Phyllis Wire Work

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wire work jewelry by phyllis

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Phyllis Wire Work

  1. 1. wire work by phyllis
  2. 2. As a child I remember being fascinated by colors and movement. Seeing rainbows of color float along the walls all around me from the from stained glass window above me. In college I pursued art and design, design, which led to a Bachelor of Fine Arts (BFA) degree in graphic design, industrial design and photography and have been working as a graphic designer for over 30 years. Working to express clients wants and needs in a 2 dimensional printed expression. I have always felt my felt design work was like a treasure hunt—the pieces were hiding and I had hunt— to find them and put them together in a way that worked to create the create collateral material that would do the job for the client. I have continued with activities related to creating and making things — but always visual things never with the written word, only images, visuals, color, shapes using many different materials.
  3. 3. All wire is sterling silver or gold filled . All wire work is cold , there is no soldering. The only tools used are pliers, a hammer and my hands.
  4. 4. yellow jade
  5. 5. rhodocrosite
  6. 6. sea shells & stone
  7. 7. glass, raku, stone
  8. 8. kianite & bali
  9. 9. blue lace agate
  10. 10. karen ovington glass
  11. 11. sher berman glass
  12. 12. mother of pearl, shells & pearls
  13. 13. mop earrings & necklace
  14. 14. mop earrings & necklace
  15. 15. horn & sterling silver necklace
  16. 16. dichroic glass & swarovski
  17. 17. dichroic glass & swarovski
  18. 18. earthstone pendant
  19. 19. earthstone pendant & pearls
  20. 20. basket
  21. 21. tassel
  22. 22. changeable earrings
  23. 23. labradorite pendant
  24. 24. biographical information: Lynn Merchant, wireworking: 1998, Beads 1 & Chain of Events; wireworking: 1999, Pins; 2001, Findings; 2002 Baskets & Tassels Arline Fisch, Knitting and Crochet in Wire, 2002 Fisch, Stephanie Sersisich, Spiny-Knotted Bracelet, 2005 Sersisich, Spiny- Ati Johansen, The Joseph Albers Color Theory Workshop, 2000 Robin Atkins, finger woven treasure necklace, Tibetan technique, 1996 Atkins, The Longs, wireworking, 1995 Longs, wireworking, Kansas City Art Institute, 1967-1970, BFA Institute, 1967- Southern Illinois University, 1965-1967 University, 1965- Buckminster Fuller left a lasting influence Highland Park High School, 1961-1965 School, 1961- Harriet Drisieger, enamel and silver jewelry classes Drisieger,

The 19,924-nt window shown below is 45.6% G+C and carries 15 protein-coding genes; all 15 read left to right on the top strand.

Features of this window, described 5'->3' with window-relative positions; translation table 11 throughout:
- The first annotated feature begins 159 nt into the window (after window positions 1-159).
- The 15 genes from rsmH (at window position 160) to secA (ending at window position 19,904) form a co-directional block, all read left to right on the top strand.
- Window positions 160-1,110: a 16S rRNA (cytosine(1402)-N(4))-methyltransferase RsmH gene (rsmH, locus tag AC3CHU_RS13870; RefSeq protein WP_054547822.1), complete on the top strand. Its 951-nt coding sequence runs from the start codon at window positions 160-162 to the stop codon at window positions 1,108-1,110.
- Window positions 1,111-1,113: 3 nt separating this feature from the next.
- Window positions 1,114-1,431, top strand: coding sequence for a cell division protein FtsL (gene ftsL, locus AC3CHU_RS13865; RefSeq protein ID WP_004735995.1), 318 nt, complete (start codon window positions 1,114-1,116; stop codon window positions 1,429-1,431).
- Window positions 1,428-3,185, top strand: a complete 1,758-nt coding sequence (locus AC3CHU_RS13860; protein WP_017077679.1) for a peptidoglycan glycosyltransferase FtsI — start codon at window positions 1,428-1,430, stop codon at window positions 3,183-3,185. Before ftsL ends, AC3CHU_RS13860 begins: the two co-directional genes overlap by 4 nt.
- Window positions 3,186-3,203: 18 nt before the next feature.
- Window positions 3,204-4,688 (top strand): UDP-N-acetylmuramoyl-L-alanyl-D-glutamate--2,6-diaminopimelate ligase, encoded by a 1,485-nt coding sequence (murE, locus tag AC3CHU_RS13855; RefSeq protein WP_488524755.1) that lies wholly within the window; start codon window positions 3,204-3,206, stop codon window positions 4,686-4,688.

25. 25. gallery affiliation: Gallery 60035, Highland Park, IL, 2005 Frederick Prete Ltd., Highland Park, IL, 1982-1985 1982- selected group exhibits: BSGC, Chicago, IL, Art of Beadwork, 1998 thru 2003, spring & fall 2004, 2005, 2006, 2007, 2008 Gallery 60035, Highland Park, 2005 Art On The Lawn, Rockford, IL, 2000, 2001 Cuneo Museum, Libertyville, IL, Wearable Art and Jewelry, 1993, 1994 Temple Beth El, Northbrook, IL, Art Fest, 1985, 1993 Kemper Insurance, Summer Fest, 1985 Temple Judeha Mitzpah, Skokie, IL, 1985 Mitzpah,
  26. 26. technique: At this time I am working with sterling silver and gold filled wire to create intricate wirework components, jewelry and sculpture. I use pliers, mandrel and wire with my fingers to create beads of many forms. I do not solder my work, it is all cold worked to form and shape the various parts. I combine my wire work with glass and metal beads, semi-precious beads, natural materials (shells, wood, glass) and lamp worked glass beads.

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